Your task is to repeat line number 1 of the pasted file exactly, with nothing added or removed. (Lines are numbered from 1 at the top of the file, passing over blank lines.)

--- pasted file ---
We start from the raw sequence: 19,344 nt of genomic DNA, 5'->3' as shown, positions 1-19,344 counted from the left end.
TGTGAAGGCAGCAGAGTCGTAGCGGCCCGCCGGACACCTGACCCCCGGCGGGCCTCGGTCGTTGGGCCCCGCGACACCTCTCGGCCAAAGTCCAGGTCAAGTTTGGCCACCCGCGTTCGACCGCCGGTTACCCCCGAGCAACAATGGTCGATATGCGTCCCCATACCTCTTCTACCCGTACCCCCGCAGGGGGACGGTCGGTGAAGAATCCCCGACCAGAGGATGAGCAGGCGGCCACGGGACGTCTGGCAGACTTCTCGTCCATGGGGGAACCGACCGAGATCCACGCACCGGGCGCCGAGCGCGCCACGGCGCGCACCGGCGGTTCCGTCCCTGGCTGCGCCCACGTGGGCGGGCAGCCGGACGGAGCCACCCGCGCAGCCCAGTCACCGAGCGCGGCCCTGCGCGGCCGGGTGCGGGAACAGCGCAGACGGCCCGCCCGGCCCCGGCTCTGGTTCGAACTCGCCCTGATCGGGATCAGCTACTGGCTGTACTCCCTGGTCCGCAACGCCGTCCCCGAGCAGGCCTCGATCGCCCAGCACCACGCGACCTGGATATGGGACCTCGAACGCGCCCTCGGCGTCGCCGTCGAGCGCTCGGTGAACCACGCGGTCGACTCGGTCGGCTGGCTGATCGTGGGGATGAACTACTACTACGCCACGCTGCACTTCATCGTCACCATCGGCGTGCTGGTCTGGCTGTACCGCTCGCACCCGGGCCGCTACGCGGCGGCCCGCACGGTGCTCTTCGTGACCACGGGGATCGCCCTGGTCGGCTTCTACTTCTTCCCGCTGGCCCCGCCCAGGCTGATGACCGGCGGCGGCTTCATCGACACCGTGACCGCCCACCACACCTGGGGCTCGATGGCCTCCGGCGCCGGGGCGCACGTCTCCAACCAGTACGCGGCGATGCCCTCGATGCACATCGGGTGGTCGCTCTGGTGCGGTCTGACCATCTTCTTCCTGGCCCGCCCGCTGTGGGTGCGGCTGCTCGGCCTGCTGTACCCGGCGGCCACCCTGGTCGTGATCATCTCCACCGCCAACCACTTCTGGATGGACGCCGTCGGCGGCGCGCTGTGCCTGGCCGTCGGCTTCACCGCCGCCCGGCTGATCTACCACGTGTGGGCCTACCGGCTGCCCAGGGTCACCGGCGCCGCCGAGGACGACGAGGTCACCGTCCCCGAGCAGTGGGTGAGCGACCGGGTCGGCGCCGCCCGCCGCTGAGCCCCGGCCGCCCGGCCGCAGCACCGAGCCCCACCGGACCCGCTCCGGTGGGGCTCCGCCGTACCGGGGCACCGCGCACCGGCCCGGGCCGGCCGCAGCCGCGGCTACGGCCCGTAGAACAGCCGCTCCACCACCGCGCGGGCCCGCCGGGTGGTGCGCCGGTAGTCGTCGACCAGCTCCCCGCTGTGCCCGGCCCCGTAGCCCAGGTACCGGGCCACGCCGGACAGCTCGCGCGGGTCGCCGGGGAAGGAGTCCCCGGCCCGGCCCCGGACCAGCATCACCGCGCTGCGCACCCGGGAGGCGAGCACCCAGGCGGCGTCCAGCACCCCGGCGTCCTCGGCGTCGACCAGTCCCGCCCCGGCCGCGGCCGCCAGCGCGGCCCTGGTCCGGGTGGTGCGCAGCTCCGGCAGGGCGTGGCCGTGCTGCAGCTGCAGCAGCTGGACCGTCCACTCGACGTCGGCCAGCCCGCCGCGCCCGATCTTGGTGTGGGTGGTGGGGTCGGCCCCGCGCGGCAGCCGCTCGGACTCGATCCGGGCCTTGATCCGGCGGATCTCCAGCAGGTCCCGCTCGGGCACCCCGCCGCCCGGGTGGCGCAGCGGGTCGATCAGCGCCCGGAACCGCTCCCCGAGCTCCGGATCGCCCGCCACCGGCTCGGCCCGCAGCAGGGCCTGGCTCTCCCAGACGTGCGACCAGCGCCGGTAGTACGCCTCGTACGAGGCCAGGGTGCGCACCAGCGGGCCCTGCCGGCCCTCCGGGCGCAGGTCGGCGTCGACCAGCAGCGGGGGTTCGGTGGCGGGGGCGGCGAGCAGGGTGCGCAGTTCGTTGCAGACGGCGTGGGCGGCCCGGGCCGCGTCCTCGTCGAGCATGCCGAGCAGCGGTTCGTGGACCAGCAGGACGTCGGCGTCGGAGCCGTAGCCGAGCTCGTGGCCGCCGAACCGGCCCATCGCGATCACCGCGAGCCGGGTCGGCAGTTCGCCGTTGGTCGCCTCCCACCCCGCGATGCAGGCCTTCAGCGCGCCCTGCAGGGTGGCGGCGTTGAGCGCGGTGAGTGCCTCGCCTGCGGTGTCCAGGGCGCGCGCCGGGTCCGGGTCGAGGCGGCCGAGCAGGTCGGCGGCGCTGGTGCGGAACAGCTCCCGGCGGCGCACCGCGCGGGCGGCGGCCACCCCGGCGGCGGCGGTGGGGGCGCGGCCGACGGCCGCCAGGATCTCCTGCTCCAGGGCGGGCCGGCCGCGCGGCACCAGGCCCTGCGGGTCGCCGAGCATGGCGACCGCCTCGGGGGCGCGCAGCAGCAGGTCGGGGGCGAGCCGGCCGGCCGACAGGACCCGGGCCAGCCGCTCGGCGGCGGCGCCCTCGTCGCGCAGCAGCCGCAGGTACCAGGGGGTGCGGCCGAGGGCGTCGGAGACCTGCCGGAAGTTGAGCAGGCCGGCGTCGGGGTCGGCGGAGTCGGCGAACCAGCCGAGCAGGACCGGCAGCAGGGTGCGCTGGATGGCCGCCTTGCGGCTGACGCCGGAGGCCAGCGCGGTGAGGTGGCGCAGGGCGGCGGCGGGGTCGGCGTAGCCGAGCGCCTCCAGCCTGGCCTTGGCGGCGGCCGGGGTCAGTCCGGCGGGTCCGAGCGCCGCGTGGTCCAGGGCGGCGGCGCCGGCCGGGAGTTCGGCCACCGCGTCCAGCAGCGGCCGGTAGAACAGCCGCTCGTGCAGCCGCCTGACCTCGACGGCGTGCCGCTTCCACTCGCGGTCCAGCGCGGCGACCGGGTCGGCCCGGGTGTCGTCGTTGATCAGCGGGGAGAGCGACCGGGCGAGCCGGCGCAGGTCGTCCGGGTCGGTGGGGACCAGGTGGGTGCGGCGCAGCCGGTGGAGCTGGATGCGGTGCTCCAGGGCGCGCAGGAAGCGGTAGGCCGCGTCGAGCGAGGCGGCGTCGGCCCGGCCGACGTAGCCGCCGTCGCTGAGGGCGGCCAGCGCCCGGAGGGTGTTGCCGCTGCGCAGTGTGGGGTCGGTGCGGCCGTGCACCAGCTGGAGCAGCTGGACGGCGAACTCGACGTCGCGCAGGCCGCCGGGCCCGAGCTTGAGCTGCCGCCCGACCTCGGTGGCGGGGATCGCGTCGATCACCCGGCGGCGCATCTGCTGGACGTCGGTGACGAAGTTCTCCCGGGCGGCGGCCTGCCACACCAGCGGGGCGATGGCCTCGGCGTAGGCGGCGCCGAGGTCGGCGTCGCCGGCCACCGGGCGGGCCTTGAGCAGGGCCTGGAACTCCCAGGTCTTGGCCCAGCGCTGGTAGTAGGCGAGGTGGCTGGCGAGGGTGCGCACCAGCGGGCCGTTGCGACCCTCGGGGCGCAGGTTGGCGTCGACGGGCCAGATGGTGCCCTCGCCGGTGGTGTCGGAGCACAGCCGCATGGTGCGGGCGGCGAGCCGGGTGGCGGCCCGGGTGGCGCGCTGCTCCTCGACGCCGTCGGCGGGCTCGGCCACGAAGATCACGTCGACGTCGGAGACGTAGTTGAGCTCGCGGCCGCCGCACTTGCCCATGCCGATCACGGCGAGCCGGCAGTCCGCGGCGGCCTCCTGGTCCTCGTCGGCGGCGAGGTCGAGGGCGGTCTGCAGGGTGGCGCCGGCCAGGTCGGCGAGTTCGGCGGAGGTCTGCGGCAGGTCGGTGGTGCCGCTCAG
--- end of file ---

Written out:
We start from the raw sequence: 19,344 nt of genomic DNA, 5'->3' as shown, positions 1-19,344 counted from the left end.